Miriam Bertran Vilà
Miriam Bertran Vilà is a professor, nutriologist and social anthropologist form la Universidad Autonoma de México Xochimilco in México City. Her research focuses on sociocultural factors that determine nutrition and its impact on health. During her presentation Miriam will talk about the importance of food as a factor for constructing identity, the idea of the meal as a ritual and the changes Mexican families have gone through in the past years, both in México and the U.S.
Participant: 10:45am – 11:15am – The changing Mexican family meal
Nicholas Freudenberg is Distinguished Professor of Public Health at City University of New York of Public Health and Health Policy.He is the author of Lethal but Legal: Corporations, Consumption and Protecting Public Health (Oxford University Press, 2014).
Participant: 10:00am – 10:45am – Is “free” trade making us sick?
Stephanie Schneiderman was born in Havana, grew up in Mexico City, lived and studied in Miami, went to Graduate School in Phoenix. She has a B.A. in Political Science/International Relations, a Certificate in Latin American/Caribbean Studies from Florida International University, and received a Masters Degree from The Thunderbird School of Global Management in Glendale, Arizona.
Participant: 3:30pm – 4:15pm – Why is there a world-wide Mexican food boom and how can it benefit Mexican communities in Mexico and the US?
Steven Alvarez is assistant professor of Writing, Rhetoric, and Digital Studies at the University of Kentucky. He believes in collective creativity, languages capacity to transform relations and in the power of taco knowledge. Dr. Alvarez is currently teaching an undergraduate course called “Taco Literacy: Public Advocacy and Mexican Food in the US South.¨ After this presentation, you will understand the power of tortillas in bringing people and ingredients together. You can see images of the class on Instagram #tacoliteracy.
Participant: 2:00pm – 2:30pm – Taco literacy in the Nuevo New South
Seth Kugel is a freelance journalist, travel writer and host of the YouTube channel Amigo Gringo. We invited this Amigo Gringo to Sobremesa Festival because of his general knowledge of immigration and food in NYC. Come and listen to what he´s got to share about the relationship between migration and food.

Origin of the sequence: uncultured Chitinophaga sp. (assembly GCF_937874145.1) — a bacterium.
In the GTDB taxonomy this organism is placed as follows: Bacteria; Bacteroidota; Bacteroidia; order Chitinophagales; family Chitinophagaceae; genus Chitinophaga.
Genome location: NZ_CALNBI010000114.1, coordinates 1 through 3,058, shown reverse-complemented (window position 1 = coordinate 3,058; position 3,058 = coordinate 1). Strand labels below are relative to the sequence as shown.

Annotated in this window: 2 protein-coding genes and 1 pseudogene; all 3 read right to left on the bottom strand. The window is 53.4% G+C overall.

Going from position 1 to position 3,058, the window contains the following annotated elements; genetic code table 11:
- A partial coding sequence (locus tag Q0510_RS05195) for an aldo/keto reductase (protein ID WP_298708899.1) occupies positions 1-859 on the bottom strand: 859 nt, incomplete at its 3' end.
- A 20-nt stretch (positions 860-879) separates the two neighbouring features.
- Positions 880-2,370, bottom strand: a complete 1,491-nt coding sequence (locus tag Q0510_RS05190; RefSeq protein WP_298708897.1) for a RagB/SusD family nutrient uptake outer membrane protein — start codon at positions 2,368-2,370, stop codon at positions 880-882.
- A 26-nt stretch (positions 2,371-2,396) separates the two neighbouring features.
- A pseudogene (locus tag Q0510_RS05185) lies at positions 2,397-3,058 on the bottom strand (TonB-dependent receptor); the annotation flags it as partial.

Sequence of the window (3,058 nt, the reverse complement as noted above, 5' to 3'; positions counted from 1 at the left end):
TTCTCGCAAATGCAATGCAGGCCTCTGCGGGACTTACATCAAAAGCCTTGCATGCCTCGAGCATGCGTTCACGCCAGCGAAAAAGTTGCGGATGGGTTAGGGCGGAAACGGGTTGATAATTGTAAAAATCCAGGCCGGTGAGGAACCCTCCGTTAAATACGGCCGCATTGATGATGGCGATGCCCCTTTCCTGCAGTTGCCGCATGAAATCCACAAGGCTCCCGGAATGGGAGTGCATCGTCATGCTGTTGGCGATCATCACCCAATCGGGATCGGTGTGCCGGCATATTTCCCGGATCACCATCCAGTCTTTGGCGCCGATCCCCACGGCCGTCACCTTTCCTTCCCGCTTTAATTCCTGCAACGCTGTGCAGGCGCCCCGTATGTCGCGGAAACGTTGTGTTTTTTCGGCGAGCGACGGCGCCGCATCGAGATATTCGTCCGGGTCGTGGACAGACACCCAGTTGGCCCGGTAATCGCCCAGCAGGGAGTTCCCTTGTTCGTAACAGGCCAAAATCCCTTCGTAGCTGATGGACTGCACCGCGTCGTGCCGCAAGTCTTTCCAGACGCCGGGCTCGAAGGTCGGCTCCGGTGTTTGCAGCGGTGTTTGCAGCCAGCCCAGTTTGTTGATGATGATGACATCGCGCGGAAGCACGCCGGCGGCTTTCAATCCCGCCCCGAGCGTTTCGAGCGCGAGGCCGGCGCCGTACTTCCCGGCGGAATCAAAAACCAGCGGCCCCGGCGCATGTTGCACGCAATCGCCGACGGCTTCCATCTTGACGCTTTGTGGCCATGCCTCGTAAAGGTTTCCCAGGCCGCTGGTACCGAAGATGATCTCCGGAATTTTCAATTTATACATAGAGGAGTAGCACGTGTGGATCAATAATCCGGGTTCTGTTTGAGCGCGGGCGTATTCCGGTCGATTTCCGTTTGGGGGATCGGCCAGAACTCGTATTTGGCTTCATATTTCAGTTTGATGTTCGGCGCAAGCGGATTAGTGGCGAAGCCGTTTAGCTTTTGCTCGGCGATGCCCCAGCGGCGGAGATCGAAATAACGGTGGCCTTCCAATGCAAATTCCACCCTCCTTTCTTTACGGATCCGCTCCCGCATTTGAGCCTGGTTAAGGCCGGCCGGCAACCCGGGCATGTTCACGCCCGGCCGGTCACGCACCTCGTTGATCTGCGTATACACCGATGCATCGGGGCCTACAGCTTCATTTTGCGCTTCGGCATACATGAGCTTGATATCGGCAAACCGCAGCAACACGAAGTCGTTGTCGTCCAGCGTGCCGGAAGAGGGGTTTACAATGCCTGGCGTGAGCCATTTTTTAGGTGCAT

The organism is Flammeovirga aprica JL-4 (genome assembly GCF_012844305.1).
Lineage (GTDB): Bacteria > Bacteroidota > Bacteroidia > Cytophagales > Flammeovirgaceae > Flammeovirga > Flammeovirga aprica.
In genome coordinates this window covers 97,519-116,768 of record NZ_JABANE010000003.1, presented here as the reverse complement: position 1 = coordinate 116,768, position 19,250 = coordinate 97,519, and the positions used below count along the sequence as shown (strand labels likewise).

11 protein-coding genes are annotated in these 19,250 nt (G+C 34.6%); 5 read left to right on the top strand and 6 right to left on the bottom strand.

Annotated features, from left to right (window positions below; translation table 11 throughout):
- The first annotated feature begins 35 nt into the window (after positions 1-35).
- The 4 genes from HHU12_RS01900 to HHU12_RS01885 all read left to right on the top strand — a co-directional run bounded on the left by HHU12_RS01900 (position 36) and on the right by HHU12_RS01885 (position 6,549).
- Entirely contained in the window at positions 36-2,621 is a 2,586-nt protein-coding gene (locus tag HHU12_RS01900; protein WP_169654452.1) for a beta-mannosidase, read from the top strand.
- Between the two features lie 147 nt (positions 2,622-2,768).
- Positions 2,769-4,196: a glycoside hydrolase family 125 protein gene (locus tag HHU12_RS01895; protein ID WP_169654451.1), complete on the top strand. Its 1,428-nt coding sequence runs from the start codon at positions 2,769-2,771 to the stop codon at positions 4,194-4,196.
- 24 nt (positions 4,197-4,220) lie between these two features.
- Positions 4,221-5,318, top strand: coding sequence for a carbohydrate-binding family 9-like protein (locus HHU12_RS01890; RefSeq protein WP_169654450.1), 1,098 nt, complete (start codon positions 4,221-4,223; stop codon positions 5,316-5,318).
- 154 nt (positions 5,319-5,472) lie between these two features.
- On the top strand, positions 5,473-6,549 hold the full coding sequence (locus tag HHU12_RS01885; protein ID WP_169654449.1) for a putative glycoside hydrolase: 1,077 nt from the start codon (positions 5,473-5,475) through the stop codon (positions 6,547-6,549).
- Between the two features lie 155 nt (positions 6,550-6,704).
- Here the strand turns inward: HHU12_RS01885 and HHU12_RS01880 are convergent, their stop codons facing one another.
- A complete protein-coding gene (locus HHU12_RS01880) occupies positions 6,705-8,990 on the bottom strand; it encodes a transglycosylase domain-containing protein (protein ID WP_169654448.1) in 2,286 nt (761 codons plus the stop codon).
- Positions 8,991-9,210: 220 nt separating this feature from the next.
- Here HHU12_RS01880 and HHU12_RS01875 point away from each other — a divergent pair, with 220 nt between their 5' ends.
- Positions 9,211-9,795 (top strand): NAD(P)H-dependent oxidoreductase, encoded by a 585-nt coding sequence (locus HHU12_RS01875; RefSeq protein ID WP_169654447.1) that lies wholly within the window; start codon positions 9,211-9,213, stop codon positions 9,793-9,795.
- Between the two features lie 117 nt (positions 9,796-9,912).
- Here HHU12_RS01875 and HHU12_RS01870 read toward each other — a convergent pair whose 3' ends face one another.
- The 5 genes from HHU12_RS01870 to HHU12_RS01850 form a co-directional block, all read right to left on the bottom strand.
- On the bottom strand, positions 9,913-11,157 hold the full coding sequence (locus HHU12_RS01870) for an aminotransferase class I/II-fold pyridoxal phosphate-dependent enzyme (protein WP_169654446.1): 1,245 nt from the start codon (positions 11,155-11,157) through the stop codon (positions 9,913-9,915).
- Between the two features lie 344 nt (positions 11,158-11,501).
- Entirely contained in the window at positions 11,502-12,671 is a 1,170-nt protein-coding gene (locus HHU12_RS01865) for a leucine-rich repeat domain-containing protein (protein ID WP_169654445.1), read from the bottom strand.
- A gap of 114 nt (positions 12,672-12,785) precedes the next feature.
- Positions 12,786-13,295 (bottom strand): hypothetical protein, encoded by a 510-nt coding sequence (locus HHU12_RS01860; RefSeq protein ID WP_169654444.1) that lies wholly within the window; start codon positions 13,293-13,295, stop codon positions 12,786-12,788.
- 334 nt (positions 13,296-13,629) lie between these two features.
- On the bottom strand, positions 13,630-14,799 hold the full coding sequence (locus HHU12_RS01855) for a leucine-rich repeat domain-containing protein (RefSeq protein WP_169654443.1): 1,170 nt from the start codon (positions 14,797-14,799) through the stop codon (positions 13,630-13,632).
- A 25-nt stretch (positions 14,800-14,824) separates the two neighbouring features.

Participant: 4:15pm – 5:00pm – The central and unrecognized role of Mexicans in the food Industry in New York
Born in the Sonoran border town of Agua Prieta, Zarela Martinez is a renowned cultural interpreter between Mexico and the United States through the medium of food. For 23 years her eponymous “Zarela” set standards of authenticity among New York Mexican restaurants. A sought-after speaker and consultant for major corporations, she also wrote the pioneering cookbooks Food from My Heart, The Food and Life of Oaxaca, and Zarela’s Veracruz, the last published in conjunction with her public television series ¡Zarela! La Cocina Veracruzana.
Her website www.zarela.com is an invaluable resource for lovers of Mexican food and culture and her how-to videos on basic Mexican cooking techniques and flavor principles featured on www.youtube.com are fun and informative.
Zarela is now performing and recording.
2:00pm – 2:30pm – Discovering my roots through food
Felipe Galindo (Feggo) creates humorous art in a variety of media, including cartoons, illustrations, animations, fine art and public art. Born in Cuernavaca, Mexico, he resides in New York City. Studied Visual Arts at the National Autonomous University of Mexico. His humorous drawings have appeared in publications like The New Yorker, The New York Times, The Wall Street Journal, Reader’s Digest, Mad, etc. and numerous European publications. He is the creator of the celebrated project Manhatitlan: Mexican and American Cultures Intertwined, which includes a book (J. Pinto Books.), works on paper exhibitions and animations. He designed “Magic Realism in Kingsbridge,” a series of 4 public artworks in faceted glass for the 231st Street subway station #1 line, commissioned by the MTA. Visit his website at www.feggo.com